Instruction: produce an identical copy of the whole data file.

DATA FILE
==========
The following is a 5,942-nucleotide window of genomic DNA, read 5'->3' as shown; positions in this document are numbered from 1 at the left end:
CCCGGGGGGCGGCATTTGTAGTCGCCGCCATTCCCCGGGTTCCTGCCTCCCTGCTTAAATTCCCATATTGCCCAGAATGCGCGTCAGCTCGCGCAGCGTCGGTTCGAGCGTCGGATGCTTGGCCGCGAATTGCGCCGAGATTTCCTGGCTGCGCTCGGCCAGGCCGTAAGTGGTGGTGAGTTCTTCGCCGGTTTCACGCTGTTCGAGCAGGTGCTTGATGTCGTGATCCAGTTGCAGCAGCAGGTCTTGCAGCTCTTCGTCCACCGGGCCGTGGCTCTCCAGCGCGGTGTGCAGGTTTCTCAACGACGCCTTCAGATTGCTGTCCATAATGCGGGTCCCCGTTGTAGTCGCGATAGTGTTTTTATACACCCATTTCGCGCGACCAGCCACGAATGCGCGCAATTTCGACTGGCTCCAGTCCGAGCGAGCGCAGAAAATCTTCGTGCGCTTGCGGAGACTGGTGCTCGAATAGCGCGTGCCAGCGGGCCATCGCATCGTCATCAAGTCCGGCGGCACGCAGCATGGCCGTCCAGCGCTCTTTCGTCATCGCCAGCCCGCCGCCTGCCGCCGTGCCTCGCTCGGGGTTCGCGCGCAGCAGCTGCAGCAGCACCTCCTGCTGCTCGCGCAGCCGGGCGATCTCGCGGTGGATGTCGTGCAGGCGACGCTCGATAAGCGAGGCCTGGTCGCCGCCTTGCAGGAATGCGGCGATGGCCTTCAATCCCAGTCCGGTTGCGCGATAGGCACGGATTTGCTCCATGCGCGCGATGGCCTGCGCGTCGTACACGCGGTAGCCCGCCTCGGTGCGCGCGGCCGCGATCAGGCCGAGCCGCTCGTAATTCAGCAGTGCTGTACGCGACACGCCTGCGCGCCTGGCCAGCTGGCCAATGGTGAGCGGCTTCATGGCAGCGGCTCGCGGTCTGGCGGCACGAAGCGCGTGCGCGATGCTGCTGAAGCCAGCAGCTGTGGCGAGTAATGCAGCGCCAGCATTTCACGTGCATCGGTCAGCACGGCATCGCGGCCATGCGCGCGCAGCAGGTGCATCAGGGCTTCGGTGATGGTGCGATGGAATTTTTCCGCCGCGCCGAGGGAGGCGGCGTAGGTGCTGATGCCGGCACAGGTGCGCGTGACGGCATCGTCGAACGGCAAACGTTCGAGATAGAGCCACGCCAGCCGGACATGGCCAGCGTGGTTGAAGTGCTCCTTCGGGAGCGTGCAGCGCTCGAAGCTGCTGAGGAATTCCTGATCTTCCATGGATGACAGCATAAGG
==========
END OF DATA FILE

The following is a 5,942-nucleotide window of genomic DNA, read 5'->3' as shown; positions in this document are numbered from 1 at the left end:
CCCGGGGGGCGGCATTTGTAGTCGCCGCCATTCCCCGGGTTCCTGCCTCCCTGCTTAAATTCCCATATTGCCCAGAATGCGCGTCAGCTCGCGCAGCGTCGGTTCGAGCGTCGGATGCTTGGCCGCGAATTGCGCCGAGATTTCCTGGCTGCGCTCGGCCAGGCCGTAAGTGGTGGTGAGTTCTTCGCCGGTTTCACGCTGTTCGAGCAGGTGCTTGATGTCGTGATCCAGTTGCAGCAGCAGGTCTTGCAGCTCTTCGTCCACCGGGCCGTGGCTCTCCAGCGCGGTGTGCAGGTTTCTCAACGACGCCTTCAGATTGCTGTCCATAATGCGGGTCCCCGTTGTAGTCGCGATAGTGTTTTTATACACCCATTTCGCGCGACCAGCCACGAATGCGCGCAATTTCGACTGGCTCCAGTCCGAGCGAGCGCAGAAAATCTTCGTGCGCTTGCGGAGACTGGTGCTCGAATAGCGCGTGCCAGCGGGCCATCGCATCGTCATCAAGTCCGGCGGCACGCAGCATGGCCGTCCAGCGCTCTTTCGTCATCGCCAGCCCGCCGCCTGCCGCCGTGCCTCGCTCGGGGTTCGCGCGCAGCAGCTGCAGCAGCACCTCCTGCTGCTCGCGCAGCCGGGCGATCTCGCGGTGGATGTCGTGCAGGCGACGCTCGATAAGCGAGGCCTGGTCGCCGCCTTGCAGGAATGCGGCGATGGCCTTCAATCCCAGTCCGGTTGCGCGATAGGCACGGATTTGCTCCATGCGCGCGATGGCCTGCGCGTCGTACACGCGGTAGCCCGCCTCGGTGCGCGCGGCCGCGATCAGGCCGAGCCGCTCGTAATTCAGCAGTGCTGTACGCGACACGCCTGCGCGCCTGGCCAGCTGGCCAATGGTGAGCGGCTTCATGGCAGCGGCTCGCGGTCTGGCGGCACGAAGCGCGTGCGCGATGCTGCTGAAGCCAGCAGCTGTGGCGAGTAATGCAGCGCCAGCATTTCACGTGCATCGGTCAGCACGGCATCGCGGCCATGCGCGCGCAGCAGGTGCATCAGGGCTTCGGTGATGGTGCGATGGAATTTTTCCGCCGCGCCGAGGGAGGCGGCGTAGGTGCTGATGCCGGCACAGGTGCGCGTGACGGCATCGTCGAACGGCAAACGTTCGAGATAGAGCCACGCCAGCCGGACATGGCCAGCGTGGTTGAAGTGCTCCTTCGGGAGCGTGCAGCGCTCGAAGCTGCTGAGGAATTCCTGATCTTCCATGGATGACAGCATAAGG